all things condoms

The Fear Factor Ain’t Working

Posted by Condomologist on March 28, 2009

Zack over at The New Gay just posted a piece called “Condoms: Why the hell aren’t you wearing them?” in which he adamantly calls for fellow gay guys to use condoms so they don’t contract HIV and eventually die. Not in so many words, but that’s the gist of it, and if you insist on going bareback with a casual partner, he’ll call you a “dumbass.” I’m treading in murky waters here, because I’m not gay, I don’t claim to speak to/for the gay community (though I do work for an agency devoted to LGBT health),  and I have a pretty good sense of how HIV and AIDS have devastated gay communities. But I still think it’s important to call people out when they lack the nuance and thoughtfulness necessary to gently  and constructively encourage people to use condoms more correctly and consistently — something Zack seems to be lacking in his condom rant.

He tells us that “[i]t is no longer a choice to wear condoms when having sex with someone of an unknown status. You just have to do it.” Well, you don’t have to do anything. It would be nice if we all wore condoms all the time, but sounding off with such a commandment is eerily similar to the scare-you-into-abstinence crowd. There are a number of reasons people choose not to wear condoms — although Zack tells us that “none of them trump the one very important reason to wear one…a matter of life and death” — and in doing so, they can still reduce their risk by having fewer partners; asking their partner if s/he’s been tested; getting tested and/or treated for STDs other than HIV; using lubricant to reduce tearing; having a partner pull out before ejaculation. Certainly using condoms (in conjunction with all else I mentioned) is ideal, but while he makes clear he doesn’t want to shame those already HIV+, shaming and guilt-tripping those who have unprotected sex isn’t any better.

Zack: “If you don’t have it, though, I’m sure all those [currently HIV+] would gladly do everything possible to make sure you don’t get it. The best way to do this? I’ll keep saying it. Wear condoms. Tell your friends to wear condoms. Go about your daily life as if this is an act akin to breathing.” He ponders why, with the bombardment of bland, absolute, fear-based safer sex messages our generation has grown up with, people still have condomless sex — and then he piles on with more of the same. It seems to me that if we’ve gotten the message of “condoms or death” or “abstinence or death” for quite some time and neither has worked, then it makes sense to rethink our approach and be a bit more sensitive to the realities on the ground.

He recalls a former partner who mocked his sense of responsibility for insisting on using a condom: “I would have rather he called me responsible for choosing not to shoot him with a gun or hit him with a car. I wouldn’t consider those lethal acts to be anything less than off-limits in my own moral compass. Condom use should be considered the same way.” Well that’s his moral compass, but imposing that on others who are morally decent human beings seems crass, insensitive and unproductive. The fact is that most people — gay or straight — are aware of the protective benefits of condoms, and most people would rather not contract HIV. But to imply, as Zack does, that the younger gay generation does a disservice to older gay men who lived through the horrors of AIDS in the ’80s and ’90s when they have unprotected sex seems an unfair guilty burden to place upon them. Without question, the contributions of older gay men should be honored and respected, but it’s too simplistic to just say, Isn’t their experience lesson enough for you to start protecting yourself?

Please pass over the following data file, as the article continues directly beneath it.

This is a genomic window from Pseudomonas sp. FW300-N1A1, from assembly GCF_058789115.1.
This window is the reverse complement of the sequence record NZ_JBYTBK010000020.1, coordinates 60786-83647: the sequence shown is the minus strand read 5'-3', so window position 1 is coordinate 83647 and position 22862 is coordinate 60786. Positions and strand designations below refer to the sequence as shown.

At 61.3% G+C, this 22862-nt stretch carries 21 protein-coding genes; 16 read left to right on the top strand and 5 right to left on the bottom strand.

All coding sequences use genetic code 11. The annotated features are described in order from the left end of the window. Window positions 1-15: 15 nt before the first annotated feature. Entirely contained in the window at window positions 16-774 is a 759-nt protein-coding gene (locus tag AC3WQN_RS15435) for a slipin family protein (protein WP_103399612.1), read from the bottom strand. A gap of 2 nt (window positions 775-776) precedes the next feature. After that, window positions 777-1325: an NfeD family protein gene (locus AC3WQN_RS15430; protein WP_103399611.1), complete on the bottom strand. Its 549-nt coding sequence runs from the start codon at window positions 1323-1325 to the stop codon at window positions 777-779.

Rather let’s explore some of the underlying reasons gay men are engaging in risky behaviour. The shame and stigma of being gay in our society that leads to living often closeted lives of depression, confusion, and anger, thus men being less able and willing to negotiate condom use. The incredibly high rates of homelessness in the LGBT community that leads to survival sex on the streets. The homophobia particular to black and Latino communities where HIV is wildly disproportionately devastating young men who have sex with men (and women as well). Drug and alcohol abuse and use during sexual encounters.  Perpetuating myths, as he does in his piece, that men can’t contract HIV if they are topping (insertive partner) — while it’s certainly less risky than bottoming, if only bottoms contracted HIV, how to explain the recent studies which show circumcision as a clear protective factor against contracting HIV? The poor job we do in getting the message across that there are a range of condoms one can use, and certain styles/brands and the addition of lube on the inside of a condom that can make sex with a condom far more enjoyable. The list goes on.

I’m with you, Zack, in that we need to increase the consistent and correct use of condoms, and I applaud you for your ability to adamantly insist on condoms with such consistency. And being a straight guy, I’ll take the heat for jumping into this discussion. But I refuse to stand by while you imply that anyone who doesn’t follow your lead is a dumbass.


2 Responses to “The Fear Factor Ain’t Working”

  1. Jonathan, there are lots of gay men who agree with what you’ve written here. As you can see from the comments thread at TNG, this is a contentious, emotional, frustrating conversation for gay men. Thanks for your thoughtful contribution.

  2. Jonathan said

    Golikewater, thanks for providing some feedback both here and on TNG and being willing to question what, on the face of it, seems like a fairly agreeable, straight-forward point to make.

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